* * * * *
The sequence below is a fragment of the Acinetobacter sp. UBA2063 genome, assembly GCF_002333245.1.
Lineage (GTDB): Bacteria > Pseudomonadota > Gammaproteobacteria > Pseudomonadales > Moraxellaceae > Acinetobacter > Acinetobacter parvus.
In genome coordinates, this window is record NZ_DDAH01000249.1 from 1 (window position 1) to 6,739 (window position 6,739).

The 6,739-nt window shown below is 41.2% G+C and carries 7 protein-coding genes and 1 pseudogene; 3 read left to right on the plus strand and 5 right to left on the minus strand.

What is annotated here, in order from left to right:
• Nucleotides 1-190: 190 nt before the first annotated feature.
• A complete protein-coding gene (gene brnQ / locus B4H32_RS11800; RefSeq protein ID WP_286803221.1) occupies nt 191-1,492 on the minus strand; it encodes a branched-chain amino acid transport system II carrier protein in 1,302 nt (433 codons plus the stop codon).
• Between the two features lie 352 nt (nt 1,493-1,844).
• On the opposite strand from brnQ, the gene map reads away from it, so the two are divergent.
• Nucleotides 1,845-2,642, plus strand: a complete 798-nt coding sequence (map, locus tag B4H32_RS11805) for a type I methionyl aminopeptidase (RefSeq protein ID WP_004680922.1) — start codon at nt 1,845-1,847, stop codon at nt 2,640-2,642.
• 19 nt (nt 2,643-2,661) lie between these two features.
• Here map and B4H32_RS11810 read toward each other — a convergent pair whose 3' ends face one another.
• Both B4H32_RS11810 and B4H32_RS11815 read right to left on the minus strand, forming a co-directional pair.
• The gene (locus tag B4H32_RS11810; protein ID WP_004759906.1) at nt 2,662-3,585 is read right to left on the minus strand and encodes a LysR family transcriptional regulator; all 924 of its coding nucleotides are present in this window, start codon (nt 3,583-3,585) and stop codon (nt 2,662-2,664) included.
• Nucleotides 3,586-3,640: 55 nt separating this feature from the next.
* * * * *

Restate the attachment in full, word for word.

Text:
The sequence below is a fragment of the Acinetobacter sp. UBA2063 genome, assembly GCF_002333245.1.
Lineage (GTDB): Bacteria > Pseudomonadota > Gammaproteobacteria > Pseudomonadales > Moraxellaceae > Acinetobacter > Acinetobacter parvus.
In genome coordinates, this window is record NZ_DDAH01000249.1 from 1 (window position 1) to 6,739 (window position 6,739).

The 6,739-nt window shown below is 41.2% G+C and carries 7 protein-coding genes and 1 pseudogene; 3 read left to right on the plus strand and 5 right to left on the minus strand.

What is annotated here, in order from left to right:
• Nucleotides 1-190: 190 nt before the first annotated feature.
• A complete protein-coding gene (gene brnQ / locus B4H32_RS11800; RefSeq protein ID WP_286803221.1) occupies nt 191-1,492 on the minus strand; it encodes a branched-chain amino acid transport system II carrier protein in 1,302 nt (433 codons plus the stop codon).
• Between the two features lie 352 nt (nt 1,493-1,844).
• On the opposite strand from brnQ, the gene map reads away from it, so the two are divergent.
• Nucleotides 1,845-2,642, plus strand: a complete 798-nt coding sequence (map, locus tag B4H32_RS11805) for a type I methionyl aminopeptidase (RefSeq protein ID WP_004680922.1) — start codon at nt 1,845-1,847, stop codon at nt 2,640-2,642.
• 19 nt (nt 2,643-2,661) lie between these two features.
• Here map and B4H32_RS11810 read toward each other — a convergent pair whose 3' ends face one another.
• Both B4H32_RS11810 and B4H32_RS11815 read right to left on the minus strand, forming a co-directional pair.
• The gene (locus tag B4H32_RS11810; protein ID WP_004759906.1) at nt 2,662-3,585 is read right to left on the minus strand and encodes a LysR family transcriptional regulator; all 924 of its coding nucleotides are present in this window, start codon (nt 3,583-3,585) and stop codon (nt 2,662-2,664) included.
• Nucleotides 3,586-3,640: 55 nt separating this feature from the next.